Tag What I’m Reading

‘Her Sister’s Tattoo’ by Ellen Meeropol

Her Sisters Tattoo - Ellen MeeropolBook Review by  Jacqueline Sheehan

I’ve been a fan of Ellen Meeropol’s novels for ten years. Her three previous books merged personal drama with social justice. But not until Her Sister’s Tattoo has Meeropol so masterfully grasped the political strife in our country since the 1960’s. And as a true novelist can do, she allows us to experience the turmoil through the intimate lives of two characters whom we come to know and understand.

Rosa and Esther Levin are caught up in the passion and violence of the anti-war protests of 1968 in Detroit. When protest marchers are bloodied by the mounted police, the sisters spontaneously take an action to distract the police that would seem innocuous, even childlike. They hurl apples at the police. But a horse is spooked and a police officer is horribly injured. In that one moment, their lives change in unimaginable ways, driving a brutal wedge between the two sisters that will endure for decades. The dynamics of loyalty to family and one’s conscience become the battleground for a truly American novel.

Late in the book, (I’m not giving anything away here) a character says, “The Levin sisters taught me it’s not your family that determines who you become. It’s not even your abilities. Your choices define you.”

We all make choices every day that define us, but some of us make choices with more lethal consequences. Will our loyalties reside first with our loved ones, or should we sacrifice even our freedom to a larger belief in what is right? Meeropol pulls back the curtain on the lives of two sisters in the midst of this and by doing so, pulls back the curtain on a history of political activism that reverberates through time. For those with an eye for politics and fiction, Ellen Meeropol’s novel will not disappoint.

Her Sister’s Tattoo by Ellen Meeropol. Red Hen Press, April 2020.

About the reviewer: Jacqueline Sheehan, is a New York Times Bestselling author and a psychologist. Her novels include, The Comet’s Tale a novel about Sojourner Truth, Lost & Found, Now & Then, Picture This, The Center of the World, and The Tiger in the House. She also writes essays including the New York Times column, Modern Love. She is one of the founders and former president of The Straw Dog Writers Guild in Western Massachusetts. She teaches workshops at Writers in Progress in Northampton.

‘Night Sky with Exit Wounds’ by Ocean Vuong

Night Sky with Exit Wounds by Ocean VuongGuest Post by Andrew Romriell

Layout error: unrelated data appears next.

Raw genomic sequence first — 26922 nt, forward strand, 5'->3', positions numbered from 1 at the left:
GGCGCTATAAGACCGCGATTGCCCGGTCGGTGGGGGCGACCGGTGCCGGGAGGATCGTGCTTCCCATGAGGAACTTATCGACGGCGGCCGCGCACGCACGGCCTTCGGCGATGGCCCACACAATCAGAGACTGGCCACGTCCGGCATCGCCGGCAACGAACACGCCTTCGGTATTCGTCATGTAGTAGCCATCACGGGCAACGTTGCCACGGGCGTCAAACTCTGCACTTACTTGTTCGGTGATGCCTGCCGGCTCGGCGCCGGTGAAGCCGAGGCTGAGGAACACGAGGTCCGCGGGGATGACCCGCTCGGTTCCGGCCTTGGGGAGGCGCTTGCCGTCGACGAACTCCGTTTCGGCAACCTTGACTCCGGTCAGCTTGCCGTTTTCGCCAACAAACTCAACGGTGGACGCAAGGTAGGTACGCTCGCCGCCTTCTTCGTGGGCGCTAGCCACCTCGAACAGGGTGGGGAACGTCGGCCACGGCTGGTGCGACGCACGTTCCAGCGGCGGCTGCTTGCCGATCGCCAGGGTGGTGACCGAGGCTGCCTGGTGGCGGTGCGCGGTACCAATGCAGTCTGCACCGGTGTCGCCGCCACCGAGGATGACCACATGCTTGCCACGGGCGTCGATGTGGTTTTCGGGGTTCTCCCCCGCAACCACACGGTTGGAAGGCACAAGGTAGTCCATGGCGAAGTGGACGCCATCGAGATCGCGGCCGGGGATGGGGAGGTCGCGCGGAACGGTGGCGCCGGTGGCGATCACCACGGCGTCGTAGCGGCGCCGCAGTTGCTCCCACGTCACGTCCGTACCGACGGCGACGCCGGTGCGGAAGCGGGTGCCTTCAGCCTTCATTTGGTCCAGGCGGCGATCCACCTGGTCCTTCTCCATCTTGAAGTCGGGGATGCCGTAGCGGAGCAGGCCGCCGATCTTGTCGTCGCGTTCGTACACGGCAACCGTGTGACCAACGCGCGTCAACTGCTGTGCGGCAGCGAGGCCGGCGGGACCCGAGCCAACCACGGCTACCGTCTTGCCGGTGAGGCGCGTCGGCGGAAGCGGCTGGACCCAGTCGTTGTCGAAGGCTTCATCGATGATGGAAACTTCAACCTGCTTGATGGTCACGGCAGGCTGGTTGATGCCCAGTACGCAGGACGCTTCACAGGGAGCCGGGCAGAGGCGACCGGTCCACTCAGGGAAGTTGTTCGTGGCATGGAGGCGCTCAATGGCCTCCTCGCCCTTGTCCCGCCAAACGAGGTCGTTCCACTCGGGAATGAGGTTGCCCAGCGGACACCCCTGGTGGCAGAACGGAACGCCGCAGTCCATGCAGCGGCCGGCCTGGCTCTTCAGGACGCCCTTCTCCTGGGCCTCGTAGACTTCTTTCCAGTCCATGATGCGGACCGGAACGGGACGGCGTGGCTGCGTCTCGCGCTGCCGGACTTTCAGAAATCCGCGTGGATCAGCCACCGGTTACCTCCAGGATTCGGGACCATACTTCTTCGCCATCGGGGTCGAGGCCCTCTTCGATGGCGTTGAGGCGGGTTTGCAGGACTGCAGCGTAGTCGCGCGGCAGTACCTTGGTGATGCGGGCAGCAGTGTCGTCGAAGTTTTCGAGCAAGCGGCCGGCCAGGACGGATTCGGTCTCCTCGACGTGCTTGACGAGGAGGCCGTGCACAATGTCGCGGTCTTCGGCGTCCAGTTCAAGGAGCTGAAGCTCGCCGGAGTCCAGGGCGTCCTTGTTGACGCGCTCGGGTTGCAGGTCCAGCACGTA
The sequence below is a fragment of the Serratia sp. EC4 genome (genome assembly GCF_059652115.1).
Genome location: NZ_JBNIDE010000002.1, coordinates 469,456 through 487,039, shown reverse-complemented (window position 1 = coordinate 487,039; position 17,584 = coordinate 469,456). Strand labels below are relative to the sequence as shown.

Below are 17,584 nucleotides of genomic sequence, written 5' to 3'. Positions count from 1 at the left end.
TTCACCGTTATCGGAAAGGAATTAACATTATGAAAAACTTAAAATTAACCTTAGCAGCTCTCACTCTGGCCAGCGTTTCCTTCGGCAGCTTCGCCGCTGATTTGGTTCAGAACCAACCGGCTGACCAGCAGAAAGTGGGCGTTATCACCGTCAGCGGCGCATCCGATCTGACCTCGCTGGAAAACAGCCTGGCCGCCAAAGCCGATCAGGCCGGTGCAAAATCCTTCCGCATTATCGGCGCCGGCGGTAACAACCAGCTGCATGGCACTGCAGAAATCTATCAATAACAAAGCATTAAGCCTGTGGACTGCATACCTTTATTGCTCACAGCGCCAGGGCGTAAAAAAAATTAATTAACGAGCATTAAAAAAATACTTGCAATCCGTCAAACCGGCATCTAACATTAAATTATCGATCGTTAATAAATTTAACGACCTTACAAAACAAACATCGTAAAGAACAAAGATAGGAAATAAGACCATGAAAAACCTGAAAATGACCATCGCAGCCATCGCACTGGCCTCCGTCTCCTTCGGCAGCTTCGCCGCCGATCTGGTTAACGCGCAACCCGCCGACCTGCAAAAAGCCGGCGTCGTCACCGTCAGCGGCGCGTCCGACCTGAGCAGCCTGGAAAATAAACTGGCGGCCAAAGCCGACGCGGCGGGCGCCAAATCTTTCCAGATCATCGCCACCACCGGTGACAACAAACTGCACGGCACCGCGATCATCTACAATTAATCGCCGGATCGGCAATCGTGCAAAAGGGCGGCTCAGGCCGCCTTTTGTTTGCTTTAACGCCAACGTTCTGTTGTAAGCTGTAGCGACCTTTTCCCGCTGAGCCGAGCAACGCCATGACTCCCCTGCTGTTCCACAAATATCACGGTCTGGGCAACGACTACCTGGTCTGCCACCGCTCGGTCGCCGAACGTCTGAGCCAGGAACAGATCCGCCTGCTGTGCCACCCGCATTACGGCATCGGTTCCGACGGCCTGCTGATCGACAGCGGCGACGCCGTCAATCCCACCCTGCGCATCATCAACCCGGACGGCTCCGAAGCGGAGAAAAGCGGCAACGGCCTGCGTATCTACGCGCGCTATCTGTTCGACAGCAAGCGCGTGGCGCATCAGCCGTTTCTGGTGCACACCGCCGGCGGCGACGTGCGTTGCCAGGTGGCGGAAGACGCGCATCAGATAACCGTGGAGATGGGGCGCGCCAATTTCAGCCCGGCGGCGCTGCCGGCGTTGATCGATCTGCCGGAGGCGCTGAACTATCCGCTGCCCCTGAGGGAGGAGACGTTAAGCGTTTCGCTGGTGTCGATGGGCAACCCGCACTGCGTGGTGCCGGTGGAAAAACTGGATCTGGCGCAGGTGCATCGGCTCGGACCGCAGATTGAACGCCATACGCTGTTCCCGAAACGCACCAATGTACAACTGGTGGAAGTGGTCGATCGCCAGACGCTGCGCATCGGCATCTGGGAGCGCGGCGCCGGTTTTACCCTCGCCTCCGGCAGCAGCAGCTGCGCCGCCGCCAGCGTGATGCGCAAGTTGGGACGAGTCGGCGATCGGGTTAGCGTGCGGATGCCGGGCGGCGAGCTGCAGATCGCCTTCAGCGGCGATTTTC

Ocean Vuong’s collection of poetry, Night Sky with Exit Wounds, is a masterpiece that illustrates the most vital and sincere hardships of humanity in astonishingly few words. Leaping from free-verse to prose poetry, from stringent format to broken syntax, Vuong fashions here a collection of inclusion.

We open on “Threshold,” a poem where Vuong introduces his themes of body, parenthood, sexuality, and history. He warns us from the very beginning that “the cost of entering a song—was to lose your way back.” Vuong asks us to enter into his words and lose ourselves there. And we do, poem after poem, until we close on Vuong’s book with the penultimate piece, “Someday I’ll Love Ocean Vuong.” In this poem, we read an assumed message from Vuong to Vuong where he tells himself “don’t be afraid,” and to “get up,” and that the most beautiful part of his body “is where it’s headed.” Before this, we’ve read pages of poetry full of pain, fear, and shattering, but here, Vuong embraces himself—and us alongside him.

“Someday I’ll Love Ocean Vuong,” like all the poems in Night Sky with Exit Wounds, rings with pain, wonder, regret, and history. Yet, there is also hope here, and I would say this is the theme of Vuong’s work: hope, inclusion, and change. Vuong takes us through a journey, shatters our expectations, holds our hearts, tells us to get up, and that, like him, we can survive the voyage.

Night Sky with Exit Wounds by Ocean Vuong. Copper Canyon Press, April 2016.

About the reviewer: Andrew Romriell is a creative writing student at Utah State University.

‘Out of Speech’ by Adam Vines

Out of Speech by Adam VinesGuest Post by Adrian Thomson

Adam Vines’s Out of Speech, a poetry collection comprised of ekphrastic poetry based upon famous paintings as well as personal experience, draws on Vines’s travels from southernmost Argentina to the Louvre. Each poem begins by naming the art piece it takes as a subject, then moves toward unpacking their visual elements often through fascinating uses of enjambment.

More than just describing the artwork, Vines peels away surfaces to encounter shavings of shocking humanity lying beneath. In “My View From Here,” a poem responding to Yves Tanguy’s Les Vues, Vines sees an abstract red vista of segmented alien pillars the cancer polyps hidden in a barstool acquaintance he meets by chance outside the gallery. “Holes and Folds,” based on the group portrait The Swing by Jean Honoré Fragonard, finds a narrator focused on the most innocent of the lounging young men in order to question his objectives as a hand slides up a woman’s dress.

Vines’s visual inspection of minutiae leaves his reader questioning the subjects presented in the paintings. Will the awoken businessman in Hopper’s Excursion Into Philosophy leave before his lover stirs? What has made his countenance so dour? What of the open book forgotten on the bed? Is his shoe slipping into, or out of the light? The reader feels unsure even after turning away, and Vines leaves them contemplating in silence.

Out of Speech by Adam Vines. LSU Press, March 2018.

About the reviewer: Adrian Thomson is a creative writing student at Utah State University.